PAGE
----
For now, Jo continues to accrue meaningful experience in the entrepreneurial field, working as an intern for the Office of Technology Commercialization at the tech park. “If a faculty member or student has research and the beginnings of a new venture or product that they are interested in marketing, we help them patent it, market it, or possibly license their technology,” she explains. As an intern for the office, Jo helps to build the content for the website and market the services the office has to offer.

“Now that I am familiar with the office and how it runs, I know that I can come here with my future projects and they will help me. I have a vision, I have a plan, and now my goal is to find similar people who can help me bring this to life. My mind just never shuts off with all these different ideas, and the entrepreneurship program here has really helped me put everything on paper. ”

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Story and photo by: Nicole Cier, junior writing arts major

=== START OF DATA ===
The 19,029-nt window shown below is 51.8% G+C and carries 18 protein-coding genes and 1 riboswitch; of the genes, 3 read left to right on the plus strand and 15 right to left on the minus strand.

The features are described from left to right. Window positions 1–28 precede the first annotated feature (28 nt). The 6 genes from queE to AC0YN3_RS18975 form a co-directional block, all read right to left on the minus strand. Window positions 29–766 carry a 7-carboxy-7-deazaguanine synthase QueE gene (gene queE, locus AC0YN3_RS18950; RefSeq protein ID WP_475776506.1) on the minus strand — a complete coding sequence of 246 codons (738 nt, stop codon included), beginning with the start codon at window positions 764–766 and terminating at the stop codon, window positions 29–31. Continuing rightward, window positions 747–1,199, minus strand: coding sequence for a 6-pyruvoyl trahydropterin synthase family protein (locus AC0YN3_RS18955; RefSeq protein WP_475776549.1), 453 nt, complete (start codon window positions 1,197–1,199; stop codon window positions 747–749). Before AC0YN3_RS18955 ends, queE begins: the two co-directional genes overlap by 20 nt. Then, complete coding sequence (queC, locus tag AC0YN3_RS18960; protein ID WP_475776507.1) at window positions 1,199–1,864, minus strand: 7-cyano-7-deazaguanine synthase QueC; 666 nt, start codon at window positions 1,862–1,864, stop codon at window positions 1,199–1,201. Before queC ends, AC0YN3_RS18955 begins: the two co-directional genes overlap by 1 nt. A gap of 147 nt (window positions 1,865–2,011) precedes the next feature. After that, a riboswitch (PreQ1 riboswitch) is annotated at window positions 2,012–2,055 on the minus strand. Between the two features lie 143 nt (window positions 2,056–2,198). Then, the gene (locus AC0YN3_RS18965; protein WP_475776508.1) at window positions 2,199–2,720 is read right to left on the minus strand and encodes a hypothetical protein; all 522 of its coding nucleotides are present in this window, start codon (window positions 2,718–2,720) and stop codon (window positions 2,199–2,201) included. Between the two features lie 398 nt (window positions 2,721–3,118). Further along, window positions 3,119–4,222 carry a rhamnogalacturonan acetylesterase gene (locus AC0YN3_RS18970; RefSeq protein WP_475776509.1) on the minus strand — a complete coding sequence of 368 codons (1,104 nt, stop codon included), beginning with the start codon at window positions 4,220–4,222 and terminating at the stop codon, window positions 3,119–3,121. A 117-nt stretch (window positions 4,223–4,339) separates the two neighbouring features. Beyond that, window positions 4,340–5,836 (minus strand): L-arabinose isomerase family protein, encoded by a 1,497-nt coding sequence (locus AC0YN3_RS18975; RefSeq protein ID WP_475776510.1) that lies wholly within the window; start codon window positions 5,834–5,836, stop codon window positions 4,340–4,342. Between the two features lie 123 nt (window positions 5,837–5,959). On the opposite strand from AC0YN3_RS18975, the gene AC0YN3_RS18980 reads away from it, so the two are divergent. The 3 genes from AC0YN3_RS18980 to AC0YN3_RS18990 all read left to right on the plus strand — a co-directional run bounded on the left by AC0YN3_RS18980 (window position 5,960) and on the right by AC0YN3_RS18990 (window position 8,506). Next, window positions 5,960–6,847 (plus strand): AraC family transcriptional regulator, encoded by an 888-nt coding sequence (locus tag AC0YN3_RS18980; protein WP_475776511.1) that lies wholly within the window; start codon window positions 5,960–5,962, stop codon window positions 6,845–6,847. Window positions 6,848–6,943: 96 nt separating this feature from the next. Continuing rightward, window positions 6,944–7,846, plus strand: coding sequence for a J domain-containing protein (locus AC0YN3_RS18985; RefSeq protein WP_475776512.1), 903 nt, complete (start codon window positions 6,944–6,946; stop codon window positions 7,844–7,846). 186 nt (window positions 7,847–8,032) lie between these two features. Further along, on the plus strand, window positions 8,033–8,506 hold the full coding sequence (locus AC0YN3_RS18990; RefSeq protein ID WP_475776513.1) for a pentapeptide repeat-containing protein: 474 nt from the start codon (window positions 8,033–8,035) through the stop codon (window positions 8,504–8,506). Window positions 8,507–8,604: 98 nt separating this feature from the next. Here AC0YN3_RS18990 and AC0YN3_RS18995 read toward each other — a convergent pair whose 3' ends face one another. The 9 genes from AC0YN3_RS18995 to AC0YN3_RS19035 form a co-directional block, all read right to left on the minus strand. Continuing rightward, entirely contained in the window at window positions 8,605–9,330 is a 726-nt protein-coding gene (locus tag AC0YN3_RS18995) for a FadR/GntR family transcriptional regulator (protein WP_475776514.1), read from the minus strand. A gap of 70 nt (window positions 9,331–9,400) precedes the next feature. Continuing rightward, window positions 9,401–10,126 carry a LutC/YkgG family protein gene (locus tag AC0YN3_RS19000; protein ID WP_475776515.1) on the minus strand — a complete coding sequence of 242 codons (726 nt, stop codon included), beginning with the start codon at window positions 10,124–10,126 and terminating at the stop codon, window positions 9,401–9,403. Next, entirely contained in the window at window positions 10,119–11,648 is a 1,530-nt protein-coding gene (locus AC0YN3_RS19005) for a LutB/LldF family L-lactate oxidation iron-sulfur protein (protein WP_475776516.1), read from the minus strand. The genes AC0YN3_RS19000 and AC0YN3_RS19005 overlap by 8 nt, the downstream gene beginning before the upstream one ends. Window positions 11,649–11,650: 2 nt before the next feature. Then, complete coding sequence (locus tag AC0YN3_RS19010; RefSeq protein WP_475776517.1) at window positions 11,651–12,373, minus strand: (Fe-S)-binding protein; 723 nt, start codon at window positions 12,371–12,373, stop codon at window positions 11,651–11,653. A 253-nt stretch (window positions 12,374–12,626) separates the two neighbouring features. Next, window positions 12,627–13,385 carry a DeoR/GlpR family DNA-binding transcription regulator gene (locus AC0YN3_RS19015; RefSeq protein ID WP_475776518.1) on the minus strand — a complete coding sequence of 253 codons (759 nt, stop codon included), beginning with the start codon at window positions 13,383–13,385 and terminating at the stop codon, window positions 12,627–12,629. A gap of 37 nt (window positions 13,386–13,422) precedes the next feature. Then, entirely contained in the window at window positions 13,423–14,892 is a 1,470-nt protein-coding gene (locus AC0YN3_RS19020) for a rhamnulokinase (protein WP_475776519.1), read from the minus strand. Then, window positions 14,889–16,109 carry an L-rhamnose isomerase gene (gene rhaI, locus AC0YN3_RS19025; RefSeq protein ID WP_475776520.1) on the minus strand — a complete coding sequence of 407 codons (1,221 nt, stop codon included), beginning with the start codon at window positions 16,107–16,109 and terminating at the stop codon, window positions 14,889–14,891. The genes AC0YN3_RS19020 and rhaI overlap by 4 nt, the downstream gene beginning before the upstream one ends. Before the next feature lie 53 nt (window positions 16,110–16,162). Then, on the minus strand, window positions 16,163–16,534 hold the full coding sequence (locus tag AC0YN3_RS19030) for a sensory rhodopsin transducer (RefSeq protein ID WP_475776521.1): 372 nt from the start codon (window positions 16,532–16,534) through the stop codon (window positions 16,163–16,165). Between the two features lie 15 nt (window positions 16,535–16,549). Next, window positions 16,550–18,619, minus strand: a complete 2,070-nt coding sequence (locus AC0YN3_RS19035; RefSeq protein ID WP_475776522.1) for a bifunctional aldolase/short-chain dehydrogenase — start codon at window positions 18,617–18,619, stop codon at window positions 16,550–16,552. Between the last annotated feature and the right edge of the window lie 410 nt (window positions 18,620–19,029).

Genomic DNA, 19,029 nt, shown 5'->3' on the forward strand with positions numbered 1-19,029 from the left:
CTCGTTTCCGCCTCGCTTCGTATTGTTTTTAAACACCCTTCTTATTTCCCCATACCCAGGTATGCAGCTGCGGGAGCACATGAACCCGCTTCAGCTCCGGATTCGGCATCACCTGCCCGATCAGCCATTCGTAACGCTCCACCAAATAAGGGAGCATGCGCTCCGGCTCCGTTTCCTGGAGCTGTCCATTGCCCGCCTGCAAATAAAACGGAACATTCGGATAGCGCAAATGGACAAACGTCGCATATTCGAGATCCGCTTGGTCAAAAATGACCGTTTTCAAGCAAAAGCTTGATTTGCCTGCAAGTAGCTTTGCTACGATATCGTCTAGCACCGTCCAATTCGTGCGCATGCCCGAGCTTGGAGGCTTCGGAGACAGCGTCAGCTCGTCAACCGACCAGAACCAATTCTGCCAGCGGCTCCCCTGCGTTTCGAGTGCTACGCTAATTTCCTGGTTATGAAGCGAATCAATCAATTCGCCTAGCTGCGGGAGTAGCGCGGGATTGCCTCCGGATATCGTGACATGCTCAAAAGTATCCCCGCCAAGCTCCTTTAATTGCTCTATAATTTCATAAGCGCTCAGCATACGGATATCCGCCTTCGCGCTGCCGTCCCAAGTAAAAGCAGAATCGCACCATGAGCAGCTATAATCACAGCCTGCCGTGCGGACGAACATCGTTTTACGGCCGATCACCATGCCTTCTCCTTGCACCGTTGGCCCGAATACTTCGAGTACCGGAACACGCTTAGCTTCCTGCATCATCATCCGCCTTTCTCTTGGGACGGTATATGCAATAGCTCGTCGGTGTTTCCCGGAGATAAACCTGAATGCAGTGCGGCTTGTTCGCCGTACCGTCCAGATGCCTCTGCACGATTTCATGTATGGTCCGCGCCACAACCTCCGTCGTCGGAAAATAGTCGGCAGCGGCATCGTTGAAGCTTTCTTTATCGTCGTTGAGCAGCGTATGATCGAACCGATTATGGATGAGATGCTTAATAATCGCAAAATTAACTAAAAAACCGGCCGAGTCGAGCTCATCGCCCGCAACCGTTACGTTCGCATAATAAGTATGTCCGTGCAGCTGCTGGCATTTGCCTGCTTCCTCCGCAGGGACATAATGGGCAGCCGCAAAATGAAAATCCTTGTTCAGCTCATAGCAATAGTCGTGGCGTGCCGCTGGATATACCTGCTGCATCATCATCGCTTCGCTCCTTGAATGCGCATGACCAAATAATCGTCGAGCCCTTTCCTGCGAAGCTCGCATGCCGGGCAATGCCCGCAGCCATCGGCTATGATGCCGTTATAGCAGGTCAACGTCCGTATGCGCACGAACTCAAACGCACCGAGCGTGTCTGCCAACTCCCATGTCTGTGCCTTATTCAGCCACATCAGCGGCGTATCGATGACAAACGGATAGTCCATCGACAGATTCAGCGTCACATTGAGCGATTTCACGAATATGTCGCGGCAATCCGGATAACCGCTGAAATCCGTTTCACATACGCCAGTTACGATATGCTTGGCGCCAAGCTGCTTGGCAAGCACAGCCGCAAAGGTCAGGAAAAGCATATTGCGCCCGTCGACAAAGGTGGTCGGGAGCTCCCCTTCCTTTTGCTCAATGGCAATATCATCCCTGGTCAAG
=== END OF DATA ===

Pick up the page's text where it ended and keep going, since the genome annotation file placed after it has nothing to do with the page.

Passing the Torch: Music Industry, First Generation Student Gives Advice

Three Rowan graduates standing together outside Robinson Hall

“The best way to connect with internships and job opportunities was through the Rowan Music Group and speaking to your professors,” says first generation college student Emilio Del Hierro, an international student from Ecuador and a recent music industry graduate from the College of Performing Arts. Emilio rented an off-campus apartment and commuted to Rowan. 

To manage your time effectively, make sure to,”write everything down and keep an agenda!” 

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Story by:
Chad Wittman, rising senior journalism major

Photography by:
DeanPowers, rising sophomore radio/TV/film major

Passing the Torch: Radio/TV/Film Grad Gives Advice

Radio/Tv/Film graduate poses in his black cap and gown.

The best way to make friends is by joining “clubs in your major,” says Taylor Forte, a Radio/TV/Film graduate from Brick Township, NJ (Ocean County), who rents off campus and commutes to Rowan. Taylor celebrated his graduation a the College of Communication & Creative Arts ceremony. 

To make the most out of the college experience he says you should “never take yourself too seriously.” It’s also about “quality friends over quantity.”

Graduate Taylor Forte poses in his black cap and gown.

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Story by: Iridian Gonzalez, rising junior journalism major 
Photos by: Dean Powers, rising sophomore radio/TV/film major